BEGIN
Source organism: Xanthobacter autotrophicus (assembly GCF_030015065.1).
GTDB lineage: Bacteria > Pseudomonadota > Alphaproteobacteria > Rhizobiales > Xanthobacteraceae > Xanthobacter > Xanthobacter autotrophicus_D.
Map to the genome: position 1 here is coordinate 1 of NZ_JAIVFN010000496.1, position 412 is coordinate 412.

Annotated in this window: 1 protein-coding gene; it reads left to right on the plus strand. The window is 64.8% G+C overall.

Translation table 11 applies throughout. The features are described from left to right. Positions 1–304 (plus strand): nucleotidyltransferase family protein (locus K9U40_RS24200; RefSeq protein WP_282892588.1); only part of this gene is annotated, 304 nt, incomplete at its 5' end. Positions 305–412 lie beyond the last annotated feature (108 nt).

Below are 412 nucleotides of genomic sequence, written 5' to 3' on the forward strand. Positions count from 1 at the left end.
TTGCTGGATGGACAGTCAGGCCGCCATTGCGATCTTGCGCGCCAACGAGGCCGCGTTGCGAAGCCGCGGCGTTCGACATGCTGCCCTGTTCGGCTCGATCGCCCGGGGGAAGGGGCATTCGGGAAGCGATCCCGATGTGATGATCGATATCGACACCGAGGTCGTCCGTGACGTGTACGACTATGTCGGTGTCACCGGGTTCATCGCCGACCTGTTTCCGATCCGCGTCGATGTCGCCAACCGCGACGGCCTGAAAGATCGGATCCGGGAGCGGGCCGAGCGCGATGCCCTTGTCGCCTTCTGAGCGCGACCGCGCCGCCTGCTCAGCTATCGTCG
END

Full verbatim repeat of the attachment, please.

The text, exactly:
Source organism: Xanthobacter autotrophicus (assembly GCF_030015065.1).
GTDB lineage: Bacteria > Pseudomonadota > Alphaproteobacteria > Rhizobiales > Xanthobacteraceae > Xanthobacter > Xanthobacter autotrophicus_D.
Map to the genome: position 1 here is coordinate 1 of NZ_JAIVFN010000496.1, position 412 is coordinate 412.

Annotated in this window: 1 protein-coding gene; it reads left to right on the plus strand. The window is 64.8% G+C overall.

Translation table 11 applies throughout. The features are described from left to right. Positions 1–304 (plus strand): nucleotidyltransferase family protein (locus K9U40_RS24200; RefSeq protein WP_282892588.1); only part of this gene is annotated, 304 nt, incomplete at its 5' end. Positions 305–412 lie beyond the last annotated feature (108 nt).

Below are 412 nucleotides of genomic sequence, written 5' to 3' on the forward strand. Positions count from 1 at the left end.
TTGCTGGATGGACAGTCAGGCCGCCATTGCGATCTTGCGCGCCAACGAGGCCGCGTTGCGAAGCCGCGGCGTTCGACATGCTGCCCTGTTCGGCTCGATCGCCCGGGGGAAGGGGCATTCGGGAAGCGATCCCGATGTGATGATCGATATCGACACCGAGGTCGTCCGTGACGTGTACGACTATGTCGGTGTCACCGGGTTCATCGCCGACCTGTTTCCGATCCGCGTCGATGTCGCCAACCGCGACGGCCTGAAAGATCGGATCCGGGAGCGGGCCGAGCGCGATGCCCTTGTCGCCTTCTGAGCGCGACCGCGCCGCCTGCTCAGCTATCGTCG